That Rock in Gibraltar

Monday 12 to Tuesday 13 September

It was a ‘wow’ moment when the rock came into sight – it is big and on our visit a heavy grey cloud hung over the top of it.

I had been told not to spend too much time in Gibraltar – it can all be seen in an hour and a half.

That was nearly true, just that we had to wait an hour and a half in the queue for the funicular that takes visitors to the ‘Top of the Rock’.

The top of the rock is home Macaques, also known as the Barbary Apes, and there are signs all over saying do not feed them as they are well fed on a managed diet and there is an increased risk that they can harm you. We’ve seen enough primates in our travels to understand that if you leave them alone, they will likely leave you alone.

So the first thing tourists do when they get off the funicular is chase them, try to pet them and feed them. True to the signage, we saw the macaques steal bags, jump on heads and shoulders and generally frighten the tourists. Enough said.

We love Spain, we love the culture, we love the pride the Spanish have in keeping their cities clean, we love the abundance of fresh and tasty food. So Gibraltar was disappointing.

An app we were encouraged to download in the funicular queue didn’t tell us anything useful and simply didn’t work once we left the café. That app went.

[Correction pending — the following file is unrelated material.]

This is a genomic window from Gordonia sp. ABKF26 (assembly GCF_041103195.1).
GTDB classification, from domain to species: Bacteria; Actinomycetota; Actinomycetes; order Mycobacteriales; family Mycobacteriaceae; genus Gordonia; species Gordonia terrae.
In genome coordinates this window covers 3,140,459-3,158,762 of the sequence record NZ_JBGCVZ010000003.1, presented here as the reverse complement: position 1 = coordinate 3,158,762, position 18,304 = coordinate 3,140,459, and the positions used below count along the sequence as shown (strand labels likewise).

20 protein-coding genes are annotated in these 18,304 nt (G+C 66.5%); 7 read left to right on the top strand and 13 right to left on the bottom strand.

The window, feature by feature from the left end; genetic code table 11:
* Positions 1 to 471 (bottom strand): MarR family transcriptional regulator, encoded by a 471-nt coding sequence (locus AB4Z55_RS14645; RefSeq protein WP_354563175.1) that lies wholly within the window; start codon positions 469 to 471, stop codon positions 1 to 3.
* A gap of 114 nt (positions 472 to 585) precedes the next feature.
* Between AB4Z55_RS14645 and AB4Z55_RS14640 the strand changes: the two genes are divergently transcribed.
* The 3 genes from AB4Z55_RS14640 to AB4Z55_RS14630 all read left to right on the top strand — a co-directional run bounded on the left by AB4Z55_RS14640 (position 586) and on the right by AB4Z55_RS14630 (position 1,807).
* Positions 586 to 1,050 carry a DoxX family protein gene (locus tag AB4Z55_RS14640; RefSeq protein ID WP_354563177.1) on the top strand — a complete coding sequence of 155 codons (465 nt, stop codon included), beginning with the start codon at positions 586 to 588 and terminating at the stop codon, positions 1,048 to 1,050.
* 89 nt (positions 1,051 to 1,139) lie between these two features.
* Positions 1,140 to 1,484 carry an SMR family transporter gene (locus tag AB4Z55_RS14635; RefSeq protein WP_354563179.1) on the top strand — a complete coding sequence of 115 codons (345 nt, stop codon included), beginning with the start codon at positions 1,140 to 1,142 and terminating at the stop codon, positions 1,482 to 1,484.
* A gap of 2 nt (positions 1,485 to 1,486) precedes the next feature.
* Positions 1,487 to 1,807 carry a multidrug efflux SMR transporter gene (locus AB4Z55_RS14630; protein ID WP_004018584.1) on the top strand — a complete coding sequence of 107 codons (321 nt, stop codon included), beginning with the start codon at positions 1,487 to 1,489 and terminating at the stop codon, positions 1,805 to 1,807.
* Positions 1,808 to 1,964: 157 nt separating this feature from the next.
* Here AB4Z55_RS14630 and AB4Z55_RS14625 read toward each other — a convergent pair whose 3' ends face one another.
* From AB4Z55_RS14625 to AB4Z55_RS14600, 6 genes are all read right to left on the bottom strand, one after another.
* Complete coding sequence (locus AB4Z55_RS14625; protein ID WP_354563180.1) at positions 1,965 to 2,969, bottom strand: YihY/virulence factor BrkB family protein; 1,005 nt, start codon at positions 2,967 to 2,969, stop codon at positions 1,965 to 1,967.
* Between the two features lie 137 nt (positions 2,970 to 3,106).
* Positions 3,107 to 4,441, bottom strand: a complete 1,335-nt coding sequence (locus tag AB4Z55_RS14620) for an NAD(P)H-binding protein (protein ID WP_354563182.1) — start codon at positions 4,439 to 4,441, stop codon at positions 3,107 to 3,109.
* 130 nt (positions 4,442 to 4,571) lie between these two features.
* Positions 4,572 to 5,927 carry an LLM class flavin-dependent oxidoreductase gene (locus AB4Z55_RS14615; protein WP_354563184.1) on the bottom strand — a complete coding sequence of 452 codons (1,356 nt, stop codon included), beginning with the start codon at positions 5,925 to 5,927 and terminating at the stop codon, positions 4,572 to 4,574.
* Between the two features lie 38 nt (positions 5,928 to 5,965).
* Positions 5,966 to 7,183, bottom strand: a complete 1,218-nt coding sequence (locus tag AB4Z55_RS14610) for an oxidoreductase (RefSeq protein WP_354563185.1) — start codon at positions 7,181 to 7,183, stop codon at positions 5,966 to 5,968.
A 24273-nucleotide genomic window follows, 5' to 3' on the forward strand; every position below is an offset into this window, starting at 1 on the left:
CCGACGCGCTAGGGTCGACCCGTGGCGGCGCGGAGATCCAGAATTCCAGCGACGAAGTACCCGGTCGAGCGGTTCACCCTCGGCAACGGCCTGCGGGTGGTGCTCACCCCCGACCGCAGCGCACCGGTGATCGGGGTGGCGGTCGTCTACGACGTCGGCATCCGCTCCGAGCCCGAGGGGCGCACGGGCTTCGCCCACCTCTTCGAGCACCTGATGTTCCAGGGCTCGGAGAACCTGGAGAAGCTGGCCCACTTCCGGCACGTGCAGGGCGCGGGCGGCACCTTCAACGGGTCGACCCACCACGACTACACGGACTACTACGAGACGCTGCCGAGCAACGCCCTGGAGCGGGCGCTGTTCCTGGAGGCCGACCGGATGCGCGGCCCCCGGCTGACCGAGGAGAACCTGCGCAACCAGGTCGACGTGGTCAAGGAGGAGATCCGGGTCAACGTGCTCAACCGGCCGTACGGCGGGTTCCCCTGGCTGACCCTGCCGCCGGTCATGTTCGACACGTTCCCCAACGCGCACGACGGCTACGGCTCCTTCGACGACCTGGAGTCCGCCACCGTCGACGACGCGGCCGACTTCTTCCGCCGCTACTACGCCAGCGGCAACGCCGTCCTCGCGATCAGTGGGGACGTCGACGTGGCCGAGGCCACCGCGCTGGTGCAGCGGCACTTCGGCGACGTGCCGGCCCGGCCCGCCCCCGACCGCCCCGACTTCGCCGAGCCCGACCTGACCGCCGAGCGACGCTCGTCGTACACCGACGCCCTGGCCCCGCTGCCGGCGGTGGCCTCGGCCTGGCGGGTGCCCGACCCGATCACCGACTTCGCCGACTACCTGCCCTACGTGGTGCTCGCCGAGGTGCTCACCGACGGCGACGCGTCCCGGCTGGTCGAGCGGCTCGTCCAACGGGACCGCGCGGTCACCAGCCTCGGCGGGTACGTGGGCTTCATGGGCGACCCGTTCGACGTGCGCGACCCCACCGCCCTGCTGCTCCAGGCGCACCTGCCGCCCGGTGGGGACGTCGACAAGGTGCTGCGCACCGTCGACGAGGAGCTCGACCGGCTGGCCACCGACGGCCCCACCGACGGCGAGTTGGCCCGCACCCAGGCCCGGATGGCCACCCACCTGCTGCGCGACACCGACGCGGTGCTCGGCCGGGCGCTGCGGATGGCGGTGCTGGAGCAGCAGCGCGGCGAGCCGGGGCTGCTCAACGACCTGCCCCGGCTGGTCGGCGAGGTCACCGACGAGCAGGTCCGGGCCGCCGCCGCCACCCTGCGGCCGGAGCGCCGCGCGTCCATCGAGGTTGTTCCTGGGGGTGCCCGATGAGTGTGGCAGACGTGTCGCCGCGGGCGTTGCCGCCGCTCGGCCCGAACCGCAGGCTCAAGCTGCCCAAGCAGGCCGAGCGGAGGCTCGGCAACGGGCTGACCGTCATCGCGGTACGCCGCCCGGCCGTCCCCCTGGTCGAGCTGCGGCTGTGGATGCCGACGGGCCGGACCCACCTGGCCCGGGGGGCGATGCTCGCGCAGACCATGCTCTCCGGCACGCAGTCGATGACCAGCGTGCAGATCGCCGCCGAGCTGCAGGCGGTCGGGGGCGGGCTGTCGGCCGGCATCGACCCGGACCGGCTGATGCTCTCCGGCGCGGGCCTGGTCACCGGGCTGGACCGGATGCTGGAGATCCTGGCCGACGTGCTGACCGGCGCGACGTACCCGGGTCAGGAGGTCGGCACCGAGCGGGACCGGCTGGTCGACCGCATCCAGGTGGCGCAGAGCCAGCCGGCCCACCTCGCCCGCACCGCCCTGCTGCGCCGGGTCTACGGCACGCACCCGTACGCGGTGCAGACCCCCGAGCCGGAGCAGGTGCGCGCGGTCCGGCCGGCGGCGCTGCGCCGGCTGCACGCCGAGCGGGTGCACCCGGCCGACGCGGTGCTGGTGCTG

A brochure showing paths to follow was provided with the tickets. There was little or no signage on the rock to support the brochure and the paths were in such poor condition that we had to abandon our planned walk.

But we enjoyed learning about Gibraltar’s history and understanding why it is such a tactical point at the entry to the Mediterranean.

Our first visit was to St Michael’s Cave. It now houses a concert hall with a gaudy display of coloured flashing lights, as we examined the stalactites and stalagmites. Most interesting was a cross section of a stalagmite that had collapsed, perhaps thousands of year ago. The cross section, like a tree, reveals its life span. This revealed centuries of climate, with a couple of thinner lines believed to represent glacial periods.

We walked north, past the Charles V wall, and on to the Great Siege tunnels and the story of Britain defending Gibraltar against the Spanish. The Great Siege, the 14th siege of Gibraltar, started in 1779 and lasted 3 years and 7 months and 12 days. These tunnels were commenced in 1782 and hurriedly built to allow cannons to get a decent projectile against the Spanish. It took thirteen men 5 weeks to drive a tunnel 82 feet long into the rock.

The tunnels have since been expanded, particularly during the 1st and 2nd World Wars.  There are now 48 kilometers of tunnels within the rock. It must be a little like honeycomb.

And what has come out of the rock has been used to build the runway. The only road into Gibraltar runs right across the runway, so when a plane is about to land or take off, the road is closed to all traffic – pedestrians, cyclists, cars and trucks.

As we descended the rock, we stopped by an old Moorish Castle, another legacy to the many invasions suffered in this land.

We chose to dine ‘British’ at one of the many pubs. It is fair to say the food was awful, the wine ordinary and the beer predictable. And in true British style, everything was shut by 9pm – just as our Spaniard friends are getting ready to eat.

In the morning the air had cleared, so we drove to Hardings Battery at the tip of the rock. An Indian gentleman insisted on taking our photos, one each with Africa, Spain and Great Britain in the background.

Perhaps Gibraltar was disappointing, but it was certainly worth the visit.

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